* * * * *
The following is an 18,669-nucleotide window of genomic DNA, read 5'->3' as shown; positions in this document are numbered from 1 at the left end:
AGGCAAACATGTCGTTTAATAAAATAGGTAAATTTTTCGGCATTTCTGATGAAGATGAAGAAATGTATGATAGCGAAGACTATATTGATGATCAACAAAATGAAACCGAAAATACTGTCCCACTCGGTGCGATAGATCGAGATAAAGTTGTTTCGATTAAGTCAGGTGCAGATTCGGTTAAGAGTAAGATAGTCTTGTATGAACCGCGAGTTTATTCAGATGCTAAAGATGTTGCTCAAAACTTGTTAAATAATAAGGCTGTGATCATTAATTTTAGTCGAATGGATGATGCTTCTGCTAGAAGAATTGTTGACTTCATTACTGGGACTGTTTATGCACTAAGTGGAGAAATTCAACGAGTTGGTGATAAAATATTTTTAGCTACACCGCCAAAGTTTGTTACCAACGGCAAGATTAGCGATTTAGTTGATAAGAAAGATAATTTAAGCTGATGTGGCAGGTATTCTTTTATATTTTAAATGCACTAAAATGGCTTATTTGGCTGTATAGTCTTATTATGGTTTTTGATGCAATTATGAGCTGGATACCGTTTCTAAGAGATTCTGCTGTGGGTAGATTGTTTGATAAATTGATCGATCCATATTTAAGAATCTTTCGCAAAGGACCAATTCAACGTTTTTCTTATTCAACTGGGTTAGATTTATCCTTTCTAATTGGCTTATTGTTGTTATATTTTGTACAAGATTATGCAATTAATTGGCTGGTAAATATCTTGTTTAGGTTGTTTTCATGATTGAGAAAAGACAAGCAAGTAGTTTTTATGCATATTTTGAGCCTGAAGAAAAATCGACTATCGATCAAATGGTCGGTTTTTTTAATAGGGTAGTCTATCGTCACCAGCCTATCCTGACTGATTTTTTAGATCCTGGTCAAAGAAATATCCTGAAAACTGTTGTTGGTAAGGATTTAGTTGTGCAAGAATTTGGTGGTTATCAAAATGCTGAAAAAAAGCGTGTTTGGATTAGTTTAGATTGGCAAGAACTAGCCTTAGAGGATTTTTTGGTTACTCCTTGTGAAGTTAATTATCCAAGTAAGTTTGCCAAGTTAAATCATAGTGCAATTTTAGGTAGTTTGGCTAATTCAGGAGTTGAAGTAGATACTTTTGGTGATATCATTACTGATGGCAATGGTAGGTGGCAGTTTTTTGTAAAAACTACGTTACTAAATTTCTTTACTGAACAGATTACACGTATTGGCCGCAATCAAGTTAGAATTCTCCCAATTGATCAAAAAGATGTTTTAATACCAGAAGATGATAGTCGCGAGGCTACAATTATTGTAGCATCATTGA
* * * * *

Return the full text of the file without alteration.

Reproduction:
The following is an 18,669-nucleotide window of genomic DNA, read 5'->3' as shown; positions in this document are numbered from 1 at the left end:
AGGCAAACATGTCGTTTAATAAAATAGGTAAATTTTTCGGCATTTCTGATGAAGATGAAGAAATGTATGATAGCGAAGACTATATTGATGATCAACAAAATGAAACCGAAAATACTGTCCCACTCGGTGCGATAGATCGAGATAAAGTTGTTTCGATTAAGTCAGGTGCAGATTCGGTTAAGAGTAAGATAGTCTTGTATGAACCGCGAGTTTATTCAGATGCTAAAGATGTTGCTCAAAACTTGTTAAATAATAAGGCTGTGATCATTAATTTTAGTCGAATGGATGATGCTTCTGCTAGAAGAATTGTTGACTTCATTACTGGGACTGTTTATGCACTAAGTGGAGAAATTCAACGAGTTGGTGATAAAATATTTTTAGCTACACCGCCAAAGTTTGTTACCAACGGCAAGATTAGCGATTTAGTTGATAAGAAAGATAATTTAAGCTGATGTGGCAGGTATTCTTTTATATTTTAAATGCACTAAAATGGCTTATTTGGCTGTATAGTCTTATTATGGTTTTTGATGCAATTATGAGCTGGATACCGTTTCTAAGAGATTCTGCTGTGGGTAGATTGTTTGATAAATTGATCGATCCATATTTAAGAATCTTTCGCAAAGGACCAATTCAACGTTTTTCTTATTCAACTGGGTTAGATTTATCCTTTCTAATTGGCTTATTGTTGTTATATTTTGTACAAGATTATGCAATTAATTGGCTGGTAAATATCTTGTTTAGGTTGTTTTCATGATTGAGAAAAGACAAGCAAGTAGTTTTTATGCATATTTTGAGCCTGAAGAAAAATCGACTATCGATCAAATGGTCGGTTTTTTTAATAGGGTAGTCTATCGTCACCAGCCTATCCTGACTGATTTTTTAGATCCTGGTCAAAGAAATATCCTGAAAACTGTTGTTGGTAAGGATTTAGTTGTGCAAGAATTTGGTGGTTATCAAAATGCTGAAAAAAAGCGTGTTTGGATTAGTTTAGATTGGCAAGAACTAGCCTTAGAGGATTTTTTGGTTACTCCTTGTGAAGTTAATTATCCAAGTAAGTTTGCCAAGTTAAATCATAGTGCAATTTTAGGTAGTTTGGCTAATTCAGGAGTTGAAGTAGATACTTTTGGTGATATCATTACTGATGGCAATGGTAGGTGGCAGTTTTTTGTAAAAACTACGTTACTAAATTTCTTTACTGAACAGATTACACGTATTGGCCGCAATCAAGTTAGAATTCTCCCAATTGATCAAAAAGATGTTTTAATACCAGAAGATGATAGTCGCGAGGCTACAATTATTGTAGCATCATTGA